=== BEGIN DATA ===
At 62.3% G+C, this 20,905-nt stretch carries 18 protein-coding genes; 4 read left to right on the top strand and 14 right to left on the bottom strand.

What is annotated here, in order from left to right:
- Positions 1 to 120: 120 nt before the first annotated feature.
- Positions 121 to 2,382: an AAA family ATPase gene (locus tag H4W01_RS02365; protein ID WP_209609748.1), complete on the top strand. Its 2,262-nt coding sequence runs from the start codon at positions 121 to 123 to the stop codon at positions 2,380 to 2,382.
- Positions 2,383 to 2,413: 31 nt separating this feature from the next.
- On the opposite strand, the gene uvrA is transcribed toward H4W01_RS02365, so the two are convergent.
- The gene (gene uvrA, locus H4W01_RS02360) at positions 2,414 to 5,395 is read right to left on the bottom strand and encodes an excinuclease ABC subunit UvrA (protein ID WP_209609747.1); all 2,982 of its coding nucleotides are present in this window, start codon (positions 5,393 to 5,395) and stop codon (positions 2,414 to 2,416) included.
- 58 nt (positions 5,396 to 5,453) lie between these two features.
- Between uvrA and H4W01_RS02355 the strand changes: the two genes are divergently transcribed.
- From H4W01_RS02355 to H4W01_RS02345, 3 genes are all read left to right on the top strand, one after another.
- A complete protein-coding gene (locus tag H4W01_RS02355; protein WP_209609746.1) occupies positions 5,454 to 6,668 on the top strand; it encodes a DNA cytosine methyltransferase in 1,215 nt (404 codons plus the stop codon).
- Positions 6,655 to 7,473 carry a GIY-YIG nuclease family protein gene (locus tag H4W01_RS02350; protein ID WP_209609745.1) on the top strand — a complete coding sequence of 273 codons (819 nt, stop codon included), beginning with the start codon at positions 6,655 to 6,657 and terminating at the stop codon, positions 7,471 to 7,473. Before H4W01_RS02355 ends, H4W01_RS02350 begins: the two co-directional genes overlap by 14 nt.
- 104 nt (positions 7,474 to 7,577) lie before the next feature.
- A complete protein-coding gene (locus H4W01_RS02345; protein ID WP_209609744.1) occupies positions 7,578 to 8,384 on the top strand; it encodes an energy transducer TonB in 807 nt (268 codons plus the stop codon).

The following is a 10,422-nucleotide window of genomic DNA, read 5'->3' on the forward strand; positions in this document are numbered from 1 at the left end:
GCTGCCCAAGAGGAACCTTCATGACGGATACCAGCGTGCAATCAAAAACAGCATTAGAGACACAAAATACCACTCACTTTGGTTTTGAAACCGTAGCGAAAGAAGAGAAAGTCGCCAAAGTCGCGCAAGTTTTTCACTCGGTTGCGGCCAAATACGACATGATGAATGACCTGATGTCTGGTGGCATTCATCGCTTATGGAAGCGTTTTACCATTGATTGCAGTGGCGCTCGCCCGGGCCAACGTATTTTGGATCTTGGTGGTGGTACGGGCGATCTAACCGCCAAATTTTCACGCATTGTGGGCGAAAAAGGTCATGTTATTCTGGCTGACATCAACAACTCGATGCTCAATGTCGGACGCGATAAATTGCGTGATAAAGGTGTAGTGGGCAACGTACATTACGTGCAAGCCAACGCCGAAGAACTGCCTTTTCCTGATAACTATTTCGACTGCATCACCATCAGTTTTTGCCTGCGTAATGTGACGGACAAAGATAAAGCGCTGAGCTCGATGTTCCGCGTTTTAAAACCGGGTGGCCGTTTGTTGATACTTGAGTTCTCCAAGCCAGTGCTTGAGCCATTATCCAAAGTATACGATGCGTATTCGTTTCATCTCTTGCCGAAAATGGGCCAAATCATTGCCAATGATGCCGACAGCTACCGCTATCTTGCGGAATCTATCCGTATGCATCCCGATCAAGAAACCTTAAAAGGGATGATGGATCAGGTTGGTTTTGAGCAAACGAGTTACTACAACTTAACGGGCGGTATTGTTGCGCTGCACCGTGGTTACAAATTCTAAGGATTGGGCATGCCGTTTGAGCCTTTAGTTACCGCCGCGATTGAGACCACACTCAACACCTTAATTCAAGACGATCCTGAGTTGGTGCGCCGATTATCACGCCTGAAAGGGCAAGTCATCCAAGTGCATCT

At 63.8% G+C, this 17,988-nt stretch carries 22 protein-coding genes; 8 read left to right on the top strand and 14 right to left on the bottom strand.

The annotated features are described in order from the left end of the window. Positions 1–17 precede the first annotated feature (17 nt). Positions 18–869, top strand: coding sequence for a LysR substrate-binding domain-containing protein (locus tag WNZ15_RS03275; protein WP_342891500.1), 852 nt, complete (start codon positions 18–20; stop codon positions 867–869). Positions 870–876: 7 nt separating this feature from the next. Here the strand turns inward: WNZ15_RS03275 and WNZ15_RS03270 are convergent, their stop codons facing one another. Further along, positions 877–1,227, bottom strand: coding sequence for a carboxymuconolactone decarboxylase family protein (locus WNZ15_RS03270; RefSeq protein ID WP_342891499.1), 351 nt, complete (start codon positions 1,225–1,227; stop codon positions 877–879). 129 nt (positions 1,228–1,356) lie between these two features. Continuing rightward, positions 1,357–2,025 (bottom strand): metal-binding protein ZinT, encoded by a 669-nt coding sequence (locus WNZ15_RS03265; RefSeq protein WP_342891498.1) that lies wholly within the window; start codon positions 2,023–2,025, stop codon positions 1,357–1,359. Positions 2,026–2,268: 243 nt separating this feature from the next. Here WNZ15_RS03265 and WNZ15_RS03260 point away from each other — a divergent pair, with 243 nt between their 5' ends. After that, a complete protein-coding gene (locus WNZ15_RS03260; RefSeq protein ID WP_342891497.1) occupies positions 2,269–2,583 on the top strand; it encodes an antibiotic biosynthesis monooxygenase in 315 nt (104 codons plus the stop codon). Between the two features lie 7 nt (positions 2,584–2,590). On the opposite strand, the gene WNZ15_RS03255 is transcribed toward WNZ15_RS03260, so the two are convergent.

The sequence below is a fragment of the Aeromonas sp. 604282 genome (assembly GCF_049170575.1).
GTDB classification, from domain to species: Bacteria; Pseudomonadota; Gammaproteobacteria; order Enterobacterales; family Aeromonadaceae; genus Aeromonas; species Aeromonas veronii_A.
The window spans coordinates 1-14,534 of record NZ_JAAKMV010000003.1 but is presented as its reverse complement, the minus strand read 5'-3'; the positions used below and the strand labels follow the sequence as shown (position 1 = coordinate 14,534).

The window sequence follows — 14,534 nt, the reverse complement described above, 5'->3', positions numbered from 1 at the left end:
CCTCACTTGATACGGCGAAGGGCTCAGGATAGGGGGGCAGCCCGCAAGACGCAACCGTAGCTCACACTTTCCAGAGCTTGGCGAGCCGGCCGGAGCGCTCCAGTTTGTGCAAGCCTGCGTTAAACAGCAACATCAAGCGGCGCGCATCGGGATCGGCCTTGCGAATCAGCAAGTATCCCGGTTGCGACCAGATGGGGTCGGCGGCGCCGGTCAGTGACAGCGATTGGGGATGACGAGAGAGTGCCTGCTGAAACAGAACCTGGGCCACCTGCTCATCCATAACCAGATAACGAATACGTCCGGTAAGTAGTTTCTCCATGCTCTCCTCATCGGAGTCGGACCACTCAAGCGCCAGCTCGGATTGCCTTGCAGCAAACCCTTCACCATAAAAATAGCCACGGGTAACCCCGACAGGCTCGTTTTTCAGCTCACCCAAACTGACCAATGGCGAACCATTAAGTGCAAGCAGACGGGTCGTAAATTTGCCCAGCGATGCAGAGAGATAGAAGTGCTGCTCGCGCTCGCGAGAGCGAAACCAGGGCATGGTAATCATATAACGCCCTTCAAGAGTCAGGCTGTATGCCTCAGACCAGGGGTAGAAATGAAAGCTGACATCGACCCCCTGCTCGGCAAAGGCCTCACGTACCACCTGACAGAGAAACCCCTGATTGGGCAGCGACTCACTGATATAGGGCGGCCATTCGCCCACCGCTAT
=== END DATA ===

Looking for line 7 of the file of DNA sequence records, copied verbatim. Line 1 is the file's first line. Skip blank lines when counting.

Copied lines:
- The gene (gene uvrA, locus H4W01_RS02360) at positions 2,414 to 5,395 is read right to left on the bottom strand and encodes an excinuclease ABC subunit UvrA (protein ID WP_209609747.1); all 2,982 of its coding nucleotides are present in this window, start codon (positions 5,393 to 5,395) and stop codon (positions 2,414 to 2,416) included.